How to choose an engine for VR: Unity vs Unreal
Whether you’re working on a revolutionary VR first-person shooter or fine-tuning the user experience on high-end apartment tours, VR is at its best when users feel part of the world they see. VR developers know that full-well — it’s at the heart of their profession, after all — and there’s no shortage of VR engines on the market that deliver high-quality, immersive 3D graphics that put users and players into VR’s unique flow states.
Not all VR engines, however, are also easy to develop for or support multiple platforms from the get-go. These, alongside other considerations, often narrow the “which engine should I use in VR” decision down to two major players: Unity and Unreal.
Unity is bigger in a lot of ways — more market share, a larger asset library, and more devs to pick from. Unreal, on the other hand, is renowned for the unparalleled quality of its 3D assets and open-source nature. So, right out of the gate, there isn’t an objectively better choice.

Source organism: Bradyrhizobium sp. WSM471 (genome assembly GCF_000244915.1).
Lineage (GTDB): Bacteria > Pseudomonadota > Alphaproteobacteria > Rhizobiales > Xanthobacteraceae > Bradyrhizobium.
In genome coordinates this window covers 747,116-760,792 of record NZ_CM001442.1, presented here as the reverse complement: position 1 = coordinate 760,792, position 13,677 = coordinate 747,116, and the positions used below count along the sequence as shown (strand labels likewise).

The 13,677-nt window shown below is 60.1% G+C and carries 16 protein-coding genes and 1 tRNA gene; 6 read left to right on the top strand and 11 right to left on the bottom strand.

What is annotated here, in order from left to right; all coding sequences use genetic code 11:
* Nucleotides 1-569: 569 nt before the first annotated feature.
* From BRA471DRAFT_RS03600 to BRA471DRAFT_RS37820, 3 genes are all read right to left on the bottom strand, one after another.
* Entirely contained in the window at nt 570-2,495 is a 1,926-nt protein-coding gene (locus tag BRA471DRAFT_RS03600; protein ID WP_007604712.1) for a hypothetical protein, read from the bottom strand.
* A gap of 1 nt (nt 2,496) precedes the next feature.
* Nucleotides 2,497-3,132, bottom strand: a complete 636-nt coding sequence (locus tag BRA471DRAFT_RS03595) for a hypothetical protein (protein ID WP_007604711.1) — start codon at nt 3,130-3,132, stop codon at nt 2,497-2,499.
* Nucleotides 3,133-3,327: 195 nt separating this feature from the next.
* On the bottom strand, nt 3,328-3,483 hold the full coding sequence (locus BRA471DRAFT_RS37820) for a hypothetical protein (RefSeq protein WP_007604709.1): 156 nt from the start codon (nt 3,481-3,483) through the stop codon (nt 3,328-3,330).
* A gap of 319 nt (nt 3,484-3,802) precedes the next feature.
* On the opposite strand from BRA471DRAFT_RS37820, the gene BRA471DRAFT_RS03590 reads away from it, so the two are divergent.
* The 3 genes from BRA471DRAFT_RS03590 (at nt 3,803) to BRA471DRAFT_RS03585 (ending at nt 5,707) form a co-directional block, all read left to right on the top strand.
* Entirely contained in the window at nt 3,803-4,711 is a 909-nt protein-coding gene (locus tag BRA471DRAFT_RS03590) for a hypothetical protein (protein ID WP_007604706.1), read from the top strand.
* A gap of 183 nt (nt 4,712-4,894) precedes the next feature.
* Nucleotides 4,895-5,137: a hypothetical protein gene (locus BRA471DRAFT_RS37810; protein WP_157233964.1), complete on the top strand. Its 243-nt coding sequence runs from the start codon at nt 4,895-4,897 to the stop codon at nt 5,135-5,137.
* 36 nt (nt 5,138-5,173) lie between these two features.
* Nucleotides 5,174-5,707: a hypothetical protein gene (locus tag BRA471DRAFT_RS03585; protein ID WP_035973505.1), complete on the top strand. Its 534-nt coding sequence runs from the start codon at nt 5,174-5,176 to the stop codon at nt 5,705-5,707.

There is, however, likely a better choice for your particular project once you sit down and compare the two.
But those charts are a trap for a multitude of reasons. Many popular VR titles like Superhot are ports from their original, non-VR counterparts, and weren’t made with VR in mind, so their VR popularity comes from a preexisting fanbase. Moreover, the revenue of VR games — still niche when compared to console or mobile games — pales in comparison to standard titles, so if your project’s goal is driven entirely by revenue, chances are that pure VR isn’t the most optimal medium for it.
Perhaps most importantly, VR development goes beyond gaming. We tend to conflate the two because both demand interactivity, but virtual and mixed reality apps can facilitate user interaction in many non-gaming ways — in high-tech museum and virtual tours through ancient Greek temples; educational courses in history, biology, and alpinism; and even roller coaster rides. Gaming might still be the primary use case for Unity and Unreal, but the cross-industry applications of both limit the utility of comparing them simply on their gaming merits.
The skinny on Unity for VR